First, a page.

The cactus doctor arrived Saturday evening to diagnose our fallen saguaro. He said it had been overwatered, got top heavy and crashed to the ground. Unfortunately, he said because of the trauma it suffered in the fall it wouldn’t survive being replanted.
Then he walked around our yard inspecting our other cacti. He drilled a hole in one saguaro and told us it had to be removed because it has bacterial necrosis. It’s leaning slightly and could crash into the house or damage the patio roof.
More bad news in the front yard. Our tallest saguaro with budding arms was declared dead. He said it died from vascular disease.
We learned that saguaros not only get water from their roots, but they have pores that open up in the day and absorb water from the air.
Another fact we learned was that a saguaro’s root system is twice the size of its height.
The doctor also told us how to spot native saguaro from ones that had been transplanted from other areas by the size of their bases.
Not the news we were hoping for. Now we need to hire someone to take out two saguaros and remove the fallen one. At least the rest are healthy. I’m thankful for all the healthy succulents and cacti in our yard and that the bacteria seems to be only in one saguaro.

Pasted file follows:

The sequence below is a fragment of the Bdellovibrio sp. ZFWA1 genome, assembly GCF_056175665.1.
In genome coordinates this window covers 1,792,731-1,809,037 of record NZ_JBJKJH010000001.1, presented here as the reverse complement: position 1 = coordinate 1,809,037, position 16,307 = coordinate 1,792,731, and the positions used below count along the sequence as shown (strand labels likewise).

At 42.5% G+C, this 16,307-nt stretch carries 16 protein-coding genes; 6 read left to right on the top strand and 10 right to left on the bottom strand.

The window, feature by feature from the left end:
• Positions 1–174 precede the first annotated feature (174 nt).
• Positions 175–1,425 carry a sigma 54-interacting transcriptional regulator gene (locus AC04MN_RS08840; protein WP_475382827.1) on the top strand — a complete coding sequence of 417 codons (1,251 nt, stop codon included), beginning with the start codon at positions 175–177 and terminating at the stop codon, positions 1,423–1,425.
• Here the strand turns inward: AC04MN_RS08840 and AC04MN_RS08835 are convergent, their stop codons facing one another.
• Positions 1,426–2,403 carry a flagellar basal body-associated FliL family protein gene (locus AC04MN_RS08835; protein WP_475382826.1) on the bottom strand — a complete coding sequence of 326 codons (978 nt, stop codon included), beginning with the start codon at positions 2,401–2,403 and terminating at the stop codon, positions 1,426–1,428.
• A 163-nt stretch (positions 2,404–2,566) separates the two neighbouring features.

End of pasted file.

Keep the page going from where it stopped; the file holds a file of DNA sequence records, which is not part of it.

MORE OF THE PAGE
What are you thankful for today?
Not good news but still the rest are healthy and thriving.
Yes. Hopefully the bacteria won’t spread.
I hope so too
This native Arizonan landscape is a lot of work! Cactus doctors? Glad the others are healthy! 🌵C
I had no idea. I thought this yard was hands off!
Wow. Glad the rest are okay. Do you have to have the roots removed too? What a job.
I think the roots will have to be removed and the soil treated with bleach to kill the bacteria.
That we are still ticking and moving forward!
That’s definitely something to be thankful for!
Wow. This is fascinating.
I’m learning a lot! Next step is we wait for the person to come and remove the diseased cactus before it falls and damages our house.
So interesting! So are the larger based seguaros the native or transplanted ones?
They are the transplants. Their root structure got cut down in size so they need a larger base to get water.
Thank you- very informative! 😁
Hard to beat the art created by Mother Nature.